*New Zealand: Soloist's Sojourn

KEN RUBELI describes a brief but soul-nourishing tour around a corner of New Zealand’s North Island.

"How far did you travel?"

"What was your longest day?"

No-one asks about the moonlight. No-one enquires about the dawn view from the unzipped opening of a tiny tent. No-one probes my feelings about taking so long covering such little ground.

Our society is one that values quantity. Speed is the essence. A maximum of targets in the minimum of time. The attractions are a hit and run, a photograph sufficient evidence to claim the site as yet another notch carved on the credit card, the conquest simply to have been there.

I have been there on a bicycle. Such a fabulously fathomable means of transport. Human muscle drives a chain that turns a sprocket that rotates a wheel. Ahead, another wheel, steering. The only marvel is the force that emanates from spinning wheels and keeps me upright, and in this resides my faith, unshakeable.

There is faith, too, in The List. For here is the inventory of all the rider needs. To brave inclement weather. To effect a range of repairs and replacements. To suffice for sustenance. To cook and eat. To build the simplest of temporary dwellings and to comfortably sleep. To keep a journal. To wash. To cope with minor accident or illness. To change from sweaty cyclist into crumpled but semi-respectable traveller. All carefully selected, firmly packed and fastened.

Bushwalkers do it all the time, and bear it on their backs. They abbreviate the handle on their toothbrush and shed the wrappers from their Band-Aids. They squeeze their sleeping bag so tight it's like a football. Weight and volume must be pared to the minimum. It is an art, and one rewarded by a lighter, manageable load, and a frugal triumph in the knowledge one can live well with so little.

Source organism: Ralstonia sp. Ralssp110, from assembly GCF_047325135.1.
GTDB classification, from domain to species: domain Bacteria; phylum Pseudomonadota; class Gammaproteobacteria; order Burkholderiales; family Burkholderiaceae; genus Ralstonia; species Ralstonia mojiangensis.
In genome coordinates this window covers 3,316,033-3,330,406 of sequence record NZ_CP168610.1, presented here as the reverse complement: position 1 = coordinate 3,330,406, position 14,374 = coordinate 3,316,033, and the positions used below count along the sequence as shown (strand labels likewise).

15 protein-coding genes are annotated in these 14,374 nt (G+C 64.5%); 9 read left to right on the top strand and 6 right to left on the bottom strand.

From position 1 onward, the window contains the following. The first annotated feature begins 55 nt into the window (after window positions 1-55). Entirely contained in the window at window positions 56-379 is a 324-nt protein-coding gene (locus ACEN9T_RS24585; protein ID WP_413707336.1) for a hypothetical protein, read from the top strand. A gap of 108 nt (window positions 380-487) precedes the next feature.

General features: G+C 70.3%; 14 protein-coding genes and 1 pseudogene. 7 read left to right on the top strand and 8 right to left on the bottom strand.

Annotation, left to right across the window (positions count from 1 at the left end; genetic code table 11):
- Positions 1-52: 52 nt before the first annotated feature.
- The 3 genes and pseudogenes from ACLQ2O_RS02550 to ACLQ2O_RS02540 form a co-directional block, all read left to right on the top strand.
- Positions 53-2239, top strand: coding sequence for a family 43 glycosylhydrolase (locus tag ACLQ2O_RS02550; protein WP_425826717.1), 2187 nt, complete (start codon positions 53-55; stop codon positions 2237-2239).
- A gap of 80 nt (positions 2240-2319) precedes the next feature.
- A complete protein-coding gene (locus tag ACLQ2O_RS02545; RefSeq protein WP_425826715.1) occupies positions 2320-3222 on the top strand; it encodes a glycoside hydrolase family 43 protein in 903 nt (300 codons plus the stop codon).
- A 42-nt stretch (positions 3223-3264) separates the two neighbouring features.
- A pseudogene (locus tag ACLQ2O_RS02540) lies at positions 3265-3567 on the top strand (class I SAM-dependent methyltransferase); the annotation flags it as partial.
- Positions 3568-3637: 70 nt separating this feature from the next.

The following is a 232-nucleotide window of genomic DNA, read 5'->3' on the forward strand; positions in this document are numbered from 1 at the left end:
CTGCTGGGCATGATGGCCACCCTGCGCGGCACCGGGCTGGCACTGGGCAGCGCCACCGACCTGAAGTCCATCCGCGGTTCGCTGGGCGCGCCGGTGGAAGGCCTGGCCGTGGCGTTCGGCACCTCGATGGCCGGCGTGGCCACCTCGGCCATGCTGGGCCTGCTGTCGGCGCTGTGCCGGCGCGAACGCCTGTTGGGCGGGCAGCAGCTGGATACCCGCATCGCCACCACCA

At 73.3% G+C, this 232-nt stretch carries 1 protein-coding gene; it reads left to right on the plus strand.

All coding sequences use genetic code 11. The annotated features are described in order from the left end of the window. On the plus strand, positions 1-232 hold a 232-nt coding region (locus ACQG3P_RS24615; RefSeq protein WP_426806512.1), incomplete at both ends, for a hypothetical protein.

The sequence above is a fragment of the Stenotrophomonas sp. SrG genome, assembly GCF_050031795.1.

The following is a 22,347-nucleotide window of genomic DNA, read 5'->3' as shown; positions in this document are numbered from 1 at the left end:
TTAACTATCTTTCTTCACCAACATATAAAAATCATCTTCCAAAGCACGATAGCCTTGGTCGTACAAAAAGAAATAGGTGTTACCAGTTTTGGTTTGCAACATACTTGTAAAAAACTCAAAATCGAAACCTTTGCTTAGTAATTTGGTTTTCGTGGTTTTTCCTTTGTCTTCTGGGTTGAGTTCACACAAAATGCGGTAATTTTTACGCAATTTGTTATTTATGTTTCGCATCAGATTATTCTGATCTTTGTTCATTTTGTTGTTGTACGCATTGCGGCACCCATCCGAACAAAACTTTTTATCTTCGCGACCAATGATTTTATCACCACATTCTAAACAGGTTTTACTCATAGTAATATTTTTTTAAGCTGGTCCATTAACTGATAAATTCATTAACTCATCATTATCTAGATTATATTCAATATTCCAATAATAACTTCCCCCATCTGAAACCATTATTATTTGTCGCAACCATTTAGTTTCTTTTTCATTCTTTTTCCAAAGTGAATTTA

Such is the load for the travelling cyclist. Who can leave behind most and still have all that he or she requires? For when the long hills come the legs cry out for less to haul up epic slopes. And when it's time to set up camp it's so much simpler when there's no more than essential paraphernalia.

But for most enmeshed in this our modern life there is no inclination to penance; to the fasting of Ramadan, the privation of Lent, the stress of bodily endeavour hour upon hour. Our addiction is to comfort, indeed indulgence. The answer to the option of the easy path is yes and can I have more?

And I can sense them asking, laughing, as they flash by dark-glass-blind, car-stereo-deaf: Why would anyone....? Surely he is mad....? What about the hills....? Why alone....?